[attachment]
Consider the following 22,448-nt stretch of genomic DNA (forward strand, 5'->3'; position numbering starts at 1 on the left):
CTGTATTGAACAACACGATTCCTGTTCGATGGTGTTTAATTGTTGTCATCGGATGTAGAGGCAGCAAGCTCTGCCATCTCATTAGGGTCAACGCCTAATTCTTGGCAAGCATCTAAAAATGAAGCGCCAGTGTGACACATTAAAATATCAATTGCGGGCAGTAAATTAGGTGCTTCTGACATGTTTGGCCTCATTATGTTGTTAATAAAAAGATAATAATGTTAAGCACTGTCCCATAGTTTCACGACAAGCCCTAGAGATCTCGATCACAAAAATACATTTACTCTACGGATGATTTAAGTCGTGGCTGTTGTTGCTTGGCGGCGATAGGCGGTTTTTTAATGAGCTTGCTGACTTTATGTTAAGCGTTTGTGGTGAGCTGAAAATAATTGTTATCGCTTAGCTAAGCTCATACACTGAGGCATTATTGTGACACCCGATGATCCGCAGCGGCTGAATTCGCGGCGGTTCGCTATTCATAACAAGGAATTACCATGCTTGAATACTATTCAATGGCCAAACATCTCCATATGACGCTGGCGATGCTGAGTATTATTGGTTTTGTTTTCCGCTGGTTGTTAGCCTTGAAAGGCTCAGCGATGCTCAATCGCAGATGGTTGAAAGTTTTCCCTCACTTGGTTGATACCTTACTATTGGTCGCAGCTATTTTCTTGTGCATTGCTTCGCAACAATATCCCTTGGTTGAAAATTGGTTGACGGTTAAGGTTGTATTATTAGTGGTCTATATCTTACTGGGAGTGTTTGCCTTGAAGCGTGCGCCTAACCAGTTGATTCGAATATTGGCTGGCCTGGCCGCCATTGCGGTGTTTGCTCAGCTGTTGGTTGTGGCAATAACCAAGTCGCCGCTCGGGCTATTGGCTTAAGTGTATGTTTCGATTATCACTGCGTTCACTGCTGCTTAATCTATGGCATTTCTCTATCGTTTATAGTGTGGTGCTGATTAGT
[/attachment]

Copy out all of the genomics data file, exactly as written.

Consider the following 22,448-nt stretch of genomic DNA (forward strand, 5'->3'; position numbering starts at 1 on the left):
CTGTATTGAACAACACGATTCCTGTTCGATGGTGTTTAATTGTTGTCATCGGATGTAGAGGCAGCAAGCTCTGCCATCTCATTAGGGTCAACGCCTAATTCTTGGCAAGCATCTAAAAATGAAGCGCCAGTGTGACACATTAAAATATCAATTGCGGGCAGTAAATTAGGTGCTTCTGACATGTTTGGCCTCATTATGTTGTTAATAAAAAGATAATAATGTTAAGCACTGTCCCATAGTTTCACGACAAGCCCTAGAGATCTCGATCACAAAAATACATTTACTCTACGGATGATTTAAGTCGTGGCTGTTGTTGCTTGGCGGCGATAGGCGGTTTTTTAATGAGCTTGCTGACTTTATGTTAAGCGTTTGTGGTGAGCTGAAAATAATTGTTATCGCTTAGCTAAGCTCATACACTGAGGCATTATTGTGACACCCGATGATCCGCAGCGGCTGAATTCGCGGCGGTTCGCTATTCATAACAAGGAATTACCATGCTTGAATACTATTCAATGGCCAAACATCTCCATATGACGCTGGCGATGCTGAGTATTATTGGTTTTGTTTTCCGCTGGTTGTTAGCCTTGAAAGGCTCAGCGATGCTCAATCGCAGATGGTTGAAAGTTTTCCCTCACTTGGTTGATACCTTACTATTGGTCGCAGCTATTTTCTTGTGCATTGCTTCGCAACAATATCCCTTGGTTGAAAATTGGTTGACGGTTAAGGTTGTATTATTAGTGGTCTATATCTTACTGGGAGTGTTTGCCTTGAAGCGTGCGCCTAACCAGTTGATTCGAATATTGGCTGGCCTGGCCGCCATTGCGGTGTTTGCTCAGCTGTTGGTTGTGGCAATAACCAAGTCGCCGCTCGGGCTATTGGCTTAAGTGTATGTTTCGATTATCACTGCGTTCACTGCTGCTTAATCTATGGCATTTCTCTATCGTTTATAGTGTGGTGCTGATTAGT